As if the war in Afghanistan isn’t difficult enough, our military and their families must deal with greedy, self important media who see their job as one which exploits the death of those on the battlefield as “news worthy” over the personal pleas of a grieving family’s wishes – that the moment of death for their loved one not be publicized. It is most certainly an age old battle. Read more below and see a video.

For A Free Afghanistan

For a Taliban-free Afghanistan

The photo in question, was taken by AP photographer Julie Jacobson. It shows Lance Corporal Joshua “Bernie” Bernard, who was 21 and from Maine, laying on the ground with catastrophic leg injuries from a rocket propelled grenade during a Taliban ambush on August 14th. The photo also shows his Marine buddies trying to take care of him. Bernie died of his wounds.

The photographer, Julie Jacobson and reporter Alfred de Montesquiou were both embedded with Joshua “Bernie” Bernard’s unit and were on patrol with them in Dahaneh, Afghanistan when the ambush occurred. Apparently, she took her pictures from a distance using a long lens. The AP has since ran the controversial piece which included photos from that day, Bernie’s life as a soldier, and even his memorial service. The AP also included in their article, a section specifically explaining why the photo was used.

It hardly matters though. They purposefully and willingly defied the family’s wishes.

After Lance Corporal Joshua “Bernie” Bernard died on August 14th, an AP reporter visited the home of John and Sharon Bernard, his grieving parents, to learn more about their son. Bernie’s parents were shown AP photographer Julie Jacobson’s pictures, and they requested that the photos not be used. Later, when the AP called the Bernard’s to check facts, John Bernard again, specifically said they did not want the photos of his dying son used.

However, the AP after “lengthy discussions” felt the controversial photo had news value and of course ran with it with John Daniszewski, AP senior managing editor saying, in part, this:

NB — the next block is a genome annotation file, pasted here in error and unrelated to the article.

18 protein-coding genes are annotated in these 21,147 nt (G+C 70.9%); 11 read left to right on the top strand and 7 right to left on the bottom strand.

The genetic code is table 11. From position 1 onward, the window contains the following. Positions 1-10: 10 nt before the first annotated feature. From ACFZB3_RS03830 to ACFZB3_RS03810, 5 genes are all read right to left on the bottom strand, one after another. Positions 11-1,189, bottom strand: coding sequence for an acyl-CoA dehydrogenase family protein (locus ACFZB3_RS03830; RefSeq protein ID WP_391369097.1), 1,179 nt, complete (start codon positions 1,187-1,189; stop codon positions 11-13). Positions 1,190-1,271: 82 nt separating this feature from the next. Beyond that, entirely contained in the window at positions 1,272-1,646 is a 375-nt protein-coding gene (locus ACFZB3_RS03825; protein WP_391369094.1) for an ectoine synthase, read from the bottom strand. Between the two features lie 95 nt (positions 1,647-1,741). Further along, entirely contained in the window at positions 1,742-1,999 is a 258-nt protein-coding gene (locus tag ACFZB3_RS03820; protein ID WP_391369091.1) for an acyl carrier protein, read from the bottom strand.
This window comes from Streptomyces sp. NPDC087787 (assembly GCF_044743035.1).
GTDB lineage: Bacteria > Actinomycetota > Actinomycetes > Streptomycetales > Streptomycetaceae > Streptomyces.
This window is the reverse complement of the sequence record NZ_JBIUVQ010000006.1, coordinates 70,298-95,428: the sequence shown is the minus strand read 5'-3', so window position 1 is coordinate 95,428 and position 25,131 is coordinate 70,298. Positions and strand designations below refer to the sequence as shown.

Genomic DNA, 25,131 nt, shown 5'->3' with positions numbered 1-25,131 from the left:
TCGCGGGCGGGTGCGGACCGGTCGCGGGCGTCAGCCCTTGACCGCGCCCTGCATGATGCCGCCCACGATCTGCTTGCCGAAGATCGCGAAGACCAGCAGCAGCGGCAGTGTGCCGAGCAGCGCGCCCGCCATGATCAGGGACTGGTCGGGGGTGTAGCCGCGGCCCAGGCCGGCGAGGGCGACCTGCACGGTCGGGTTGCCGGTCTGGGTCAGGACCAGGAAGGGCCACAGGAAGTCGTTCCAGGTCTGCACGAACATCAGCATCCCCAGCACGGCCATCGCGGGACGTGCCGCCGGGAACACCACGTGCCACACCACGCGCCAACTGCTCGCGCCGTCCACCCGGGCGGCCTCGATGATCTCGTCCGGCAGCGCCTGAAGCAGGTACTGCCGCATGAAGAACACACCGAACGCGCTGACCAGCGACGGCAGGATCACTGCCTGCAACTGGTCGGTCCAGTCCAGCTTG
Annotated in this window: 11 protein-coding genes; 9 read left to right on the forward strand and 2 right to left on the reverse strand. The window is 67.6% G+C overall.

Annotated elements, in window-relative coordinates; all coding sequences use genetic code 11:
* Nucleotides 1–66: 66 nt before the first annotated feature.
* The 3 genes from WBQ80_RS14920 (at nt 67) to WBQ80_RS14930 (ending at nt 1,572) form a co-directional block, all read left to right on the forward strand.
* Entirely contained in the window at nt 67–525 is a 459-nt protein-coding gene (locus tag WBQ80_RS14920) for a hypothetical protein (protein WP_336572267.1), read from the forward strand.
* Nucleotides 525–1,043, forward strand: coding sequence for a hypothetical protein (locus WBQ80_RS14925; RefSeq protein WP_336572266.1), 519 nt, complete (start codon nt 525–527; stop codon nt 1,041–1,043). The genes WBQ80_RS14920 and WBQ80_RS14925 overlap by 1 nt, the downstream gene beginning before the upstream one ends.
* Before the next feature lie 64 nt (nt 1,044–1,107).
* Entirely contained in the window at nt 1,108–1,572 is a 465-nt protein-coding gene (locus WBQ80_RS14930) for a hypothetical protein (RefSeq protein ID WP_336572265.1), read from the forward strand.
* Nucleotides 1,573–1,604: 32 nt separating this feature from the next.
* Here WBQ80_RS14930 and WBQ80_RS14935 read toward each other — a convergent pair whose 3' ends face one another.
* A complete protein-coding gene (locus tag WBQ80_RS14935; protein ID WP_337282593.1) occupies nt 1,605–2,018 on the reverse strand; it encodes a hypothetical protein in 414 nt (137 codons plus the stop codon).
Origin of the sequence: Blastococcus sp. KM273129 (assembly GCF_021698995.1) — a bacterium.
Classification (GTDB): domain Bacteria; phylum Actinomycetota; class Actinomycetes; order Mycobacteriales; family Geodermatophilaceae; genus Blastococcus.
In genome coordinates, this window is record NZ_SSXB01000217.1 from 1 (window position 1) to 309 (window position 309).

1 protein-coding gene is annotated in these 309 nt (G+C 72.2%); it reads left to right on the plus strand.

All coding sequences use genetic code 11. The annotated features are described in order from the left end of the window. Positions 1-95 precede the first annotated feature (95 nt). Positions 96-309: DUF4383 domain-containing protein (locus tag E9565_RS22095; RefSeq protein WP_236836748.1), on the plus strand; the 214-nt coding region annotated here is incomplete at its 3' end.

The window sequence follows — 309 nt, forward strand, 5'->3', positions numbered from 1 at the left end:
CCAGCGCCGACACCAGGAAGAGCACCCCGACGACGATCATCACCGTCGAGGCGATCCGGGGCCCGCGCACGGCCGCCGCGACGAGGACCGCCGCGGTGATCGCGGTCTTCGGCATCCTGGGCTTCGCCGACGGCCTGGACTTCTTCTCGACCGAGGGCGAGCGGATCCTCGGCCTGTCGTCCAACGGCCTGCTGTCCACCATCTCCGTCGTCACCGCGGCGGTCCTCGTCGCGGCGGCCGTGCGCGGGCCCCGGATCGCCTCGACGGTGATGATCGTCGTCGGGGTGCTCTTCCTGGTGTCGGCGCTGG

Although the family was shown the pictures ahead of time as a courtesy, “we did not ask permission” to use them.

“There was no question that the photo had news value,” he said. “But we also were very aware the family wished for the picture not to be seen. That created a difficult choice between our job to document the war and our respect for the suffering of the corporal’s family.”

During lengthy internal discussions, the family issue was the most difficult, he said. Ultimately, the AP concluded that “the photo itself is a part of the war we needed to cover and convey.”

Following AP’s decision to show the controversial photo, there was a lot of outcry as you can imagine. From Secretary Gates at DOD, the American Legion, and military families themselves. Citizens across the country have also been debating the issue on blogs and other sites who chose to exploit the AP photo of a dying Marine.

Some believe you must chronicle the horrors of war like this so that casualties never become just statistics. Some want to push asinine agendas for political gain. While others such as myself, believe that the need to document war should never supercede the clear and deeply personal wish made by Lance Corporal Bernard’s family. In my opinion, the AP’s choice to do this was, simply put, a disgustingly exploitive one. What’s your opinion?

Finally, there are any number of media outlet sources in which you can review the controversial AP photo of a dying Lance Corporal Joshua “Bernie” Bernard. We, at Right Pundits, are not one of those. We have a video below that is a memorial to Lance Corporal Bernard, who was a proud veteran of Iraq and died serving his country in Afghanistan. God Speed Bernie and our prayers are with his family.

Lance Corporal Joshua “Bernie” Bernard Dies in Afghanistan Video

Photo: US Marine Cpl. Aaron Rooks